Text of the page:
When President Trump was recently asked whether the mid-terms are a referendum on his presidency, he replied:
“No, but I think I’m helping.”
Most people clearly believe that the mid-terms are all about Trump and are as such, a referendum on his presidency.
Most polls and observers believe that the Democrats will flip the 23 seats they need to win the House of Representatives.
The political analysis site Five Thirty Eight says:
- 6 in 7 chance (85.9 per cent) the Democrats will win the House of Representatives
- 1 in 7 chance (14.1 per cent) Republicans will hold the House of Representatives
Most polls and observers believe the Republicans will hold onto their slim majority in the Senate.
Five Thirty Eight says:
- 2 in 9 (21.9 per cent) the Democrats will win the Senate
- 7 in 9 (78.1 per cent) the Republicans will hold the Senate
The consequences of either the above happening are as follows:
Losing the House of Representatives:
The majority of the legislation begins in the House of Representatives, and if the Democrats were to take control, they would be able to significantly disrupt Trump’s agenda and even push their own.
The Republicans would no longer have the free-run to control the White House and congress.
Impeachment proceedings begin in the House of Representatives. To date the Democrats have not openly talked about this prior to the mid-term elections, with a few minor exceptions, if they are the majority when the new house sits in January they might begin to act very differently. A lot still depends on the outcome of the Robert Mueller investigation.
Losing the senate:
If the Democrats were to take control of the Senate they could begin to cause significant problems to Trump by calling hearings into his business interests, potential conflicts of interest, and much more including potentially looking into recently confirmed Supreme Court judge Brett Kavanaugh.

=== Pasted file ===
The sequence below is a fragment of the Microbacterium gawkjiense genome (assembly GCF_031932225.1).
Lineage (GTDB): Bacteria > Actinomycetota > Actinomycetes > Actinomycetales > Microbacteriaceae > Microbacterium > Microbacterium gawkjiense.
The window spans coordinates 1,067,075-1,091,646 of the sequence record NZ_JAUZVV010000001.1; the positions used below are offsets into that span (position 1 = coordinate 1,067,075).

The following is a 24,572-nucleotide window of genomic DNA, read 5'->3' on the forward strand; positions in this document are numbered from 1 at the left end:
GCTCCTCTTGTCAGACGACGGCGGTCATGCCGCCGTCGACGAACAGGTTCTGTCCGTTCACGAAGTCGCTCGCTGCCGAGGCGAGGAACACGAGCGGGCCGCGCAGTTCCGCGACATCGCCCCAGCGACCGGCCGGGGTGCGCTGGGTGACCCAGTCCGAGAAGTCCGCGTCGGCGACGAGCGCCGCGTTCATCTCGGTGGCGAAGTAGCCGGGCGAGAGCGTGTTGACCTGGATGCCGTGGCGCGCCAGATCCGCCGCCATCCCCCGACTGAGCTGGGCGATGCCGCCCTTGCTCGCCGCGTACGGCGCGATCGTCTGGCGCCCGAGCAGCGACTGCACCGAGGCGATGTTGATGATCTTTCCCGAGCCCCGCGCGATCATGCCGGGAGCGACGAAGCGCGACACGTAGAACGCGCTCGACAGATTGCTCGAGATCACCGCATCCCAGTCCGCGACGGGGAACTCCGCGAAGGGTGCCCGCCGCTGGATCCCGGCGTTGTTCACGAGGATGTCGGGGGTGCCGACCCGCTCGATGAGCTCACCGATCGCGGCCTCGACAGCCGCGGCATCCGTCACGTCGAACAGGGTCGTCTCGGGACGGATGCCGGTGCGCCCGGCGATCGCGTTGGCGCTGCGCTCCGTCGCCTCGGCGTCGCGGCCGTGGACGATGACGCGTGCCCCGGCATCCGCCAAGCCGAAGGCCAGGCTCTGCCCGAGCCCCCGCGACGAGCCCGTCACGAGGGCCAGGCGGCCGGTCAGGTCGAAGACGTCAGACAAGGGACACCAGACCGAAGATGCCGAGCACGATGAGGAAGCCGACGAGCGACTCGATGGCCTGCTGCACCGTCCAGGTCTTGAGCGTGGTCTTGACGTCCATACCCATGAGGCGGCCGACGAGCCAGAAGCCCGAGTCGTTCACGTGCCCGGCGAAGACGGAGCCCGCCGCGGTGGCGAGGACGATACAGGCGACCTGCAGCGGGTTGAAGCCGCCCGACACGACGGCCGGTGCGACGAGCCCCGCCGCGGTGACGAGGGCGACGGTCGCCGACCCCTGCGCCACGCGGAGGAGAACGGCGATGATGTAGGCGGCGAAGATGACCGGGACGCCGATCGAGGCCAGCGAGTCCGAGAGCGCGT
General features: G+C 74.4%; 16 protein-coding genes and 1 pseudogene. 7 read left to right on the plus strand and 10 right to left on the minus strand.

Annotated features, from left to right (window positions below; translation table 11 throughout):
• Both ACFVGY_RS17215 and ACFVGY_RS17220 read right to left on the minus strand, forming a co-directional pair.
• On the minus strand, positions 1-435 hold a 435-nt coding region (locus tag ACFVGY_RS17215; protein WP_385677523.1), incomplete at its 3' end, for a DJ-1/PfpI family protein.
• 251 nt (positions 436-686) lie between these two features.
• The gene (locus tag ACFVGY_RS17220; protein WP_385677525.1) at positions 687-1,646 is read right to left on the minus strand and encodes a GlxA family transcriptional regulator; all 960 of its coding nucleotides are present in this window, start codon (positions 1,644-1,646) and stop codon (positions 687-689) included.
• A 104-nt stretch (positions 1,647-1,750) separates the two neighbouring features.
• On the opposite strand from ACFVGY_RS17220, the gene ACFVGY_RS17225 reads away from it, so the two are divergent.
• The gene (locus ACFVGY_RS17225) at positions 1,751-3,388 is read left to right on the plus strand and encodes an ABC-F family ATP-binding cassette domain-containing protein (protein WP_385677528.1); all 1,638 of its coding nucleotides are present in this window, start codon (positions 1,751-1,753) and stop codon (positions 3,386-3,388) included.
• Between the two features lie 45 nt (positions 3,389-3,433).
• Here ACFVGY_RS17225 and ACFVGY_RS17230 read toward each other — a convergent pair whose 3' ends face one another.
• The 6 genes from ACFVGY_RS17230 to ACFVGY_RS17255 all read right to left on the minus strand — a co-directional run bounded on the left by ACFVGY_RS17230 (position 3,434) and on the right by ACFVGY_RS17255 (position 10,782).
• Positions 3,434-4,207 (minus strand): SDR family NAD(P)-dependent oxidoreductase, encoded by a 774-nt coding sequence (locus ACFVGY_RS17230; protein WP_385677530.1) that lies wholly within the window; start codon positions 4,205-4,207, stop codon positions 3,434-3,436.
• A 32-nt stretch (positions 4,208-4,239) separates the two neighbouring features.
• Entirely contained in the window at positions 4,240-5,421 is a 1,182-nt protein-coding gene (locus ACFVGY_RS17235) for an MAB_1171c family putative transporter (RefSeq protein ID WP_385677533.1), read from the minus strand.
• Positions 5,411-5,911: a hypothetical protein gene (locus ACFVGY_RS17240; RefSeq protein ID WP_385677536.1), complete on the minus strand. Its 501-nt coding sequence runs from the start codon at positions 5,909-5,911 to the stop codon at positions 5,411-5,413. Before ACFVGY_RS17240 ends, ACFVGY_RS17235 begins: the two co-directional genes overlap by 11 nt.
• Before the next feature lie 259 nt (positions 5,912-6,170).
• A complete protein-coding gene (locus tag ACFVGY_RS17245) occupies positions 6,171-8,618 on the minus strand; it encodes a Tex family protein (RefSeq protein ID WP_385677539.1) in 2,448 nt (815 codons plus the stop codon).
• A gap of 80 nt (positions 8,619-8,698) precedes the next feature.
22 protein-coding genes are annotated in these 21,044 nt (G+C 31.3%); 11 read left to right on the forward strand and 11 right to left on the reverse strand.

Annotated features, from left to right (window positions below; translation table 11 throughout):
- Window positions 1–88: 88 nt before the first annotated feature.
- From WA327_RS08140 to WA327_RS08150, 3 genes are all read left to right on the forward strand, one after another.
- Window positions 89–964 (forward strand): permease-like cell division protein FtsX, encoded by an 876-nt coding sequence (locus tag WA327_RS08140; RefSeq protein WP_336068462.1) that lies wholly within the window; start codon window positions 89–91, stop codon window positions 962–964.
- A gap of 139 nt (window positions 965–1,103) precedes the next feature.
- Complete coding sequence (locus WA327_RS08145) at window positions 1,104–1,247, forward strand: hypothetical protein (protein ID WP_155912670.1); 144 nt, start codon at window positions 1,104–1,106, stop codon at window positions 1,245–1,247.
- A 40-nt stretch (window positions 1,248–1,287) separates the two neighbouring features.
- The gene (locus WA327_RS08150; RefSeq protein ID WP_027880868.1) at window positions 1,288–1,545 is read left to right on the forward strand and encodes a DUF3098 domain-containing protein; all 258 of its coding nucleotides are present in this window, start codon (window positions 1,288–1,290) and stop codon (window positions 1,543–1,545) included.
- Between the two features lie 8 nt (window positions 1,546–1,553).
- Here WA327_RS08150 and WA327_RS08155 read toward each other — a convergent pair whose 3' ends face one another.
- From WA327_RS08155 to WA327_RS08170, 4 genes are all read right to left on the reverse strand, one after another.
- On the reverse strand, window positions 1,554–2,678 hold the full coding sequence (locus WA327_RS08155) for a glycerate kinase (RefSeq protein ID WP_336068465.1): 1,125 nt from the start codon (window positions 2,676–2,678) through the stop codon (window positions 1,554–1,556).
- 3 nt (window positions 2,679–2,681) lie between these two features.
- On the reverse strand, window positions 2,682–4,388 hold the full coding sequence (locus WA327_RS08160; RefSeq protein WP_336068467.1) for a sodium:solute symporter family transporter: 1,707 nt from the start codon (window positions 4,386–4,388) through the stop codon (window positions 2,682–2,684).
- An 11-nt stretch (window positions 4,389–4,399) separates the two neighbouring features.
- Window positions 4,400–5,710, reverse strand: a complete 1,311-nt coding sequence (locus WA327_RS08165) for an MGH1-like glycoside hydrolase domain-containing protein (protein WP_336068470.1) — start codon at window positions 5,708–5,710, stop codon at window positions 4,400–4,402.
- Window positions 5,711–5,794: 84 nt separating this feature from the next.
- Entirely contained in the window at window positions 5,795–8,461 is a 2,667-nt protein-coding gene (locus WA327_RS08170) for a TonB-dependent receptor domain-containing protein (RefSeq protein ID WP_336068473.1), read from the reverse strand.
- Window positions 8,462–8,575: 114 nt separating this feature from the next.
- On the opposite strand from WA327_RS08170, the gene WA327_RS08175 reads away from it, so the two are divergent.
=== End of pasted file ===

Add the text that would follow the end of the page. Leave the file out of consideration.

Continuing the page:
Trump often brags about his ability to help candidates whom he endorses, with the exceptions of Roy Moore, Rick Saccone and Ed Gilespie who all lost special elections. Trump will endorse the majority of the Republican candidates, if most of his candidates lose and the Republicans were to lose the House of Representatives or the Senate, he will be humiliated.
If the Republicans were to lose either the House of Representatives or the Senate, Trump will have to take some of the blame.
If the Republicans were to lose either the House or the Senate, Trump would be weakened. This would potentially open the door to an internal challenge from within the party to run against him the Republican primary for 2020. This is rare but has happened in the past, for example Ted Kennedy against Jimmy Carter in 1980 and Ronald Reagan against Gerald Ford in 1976.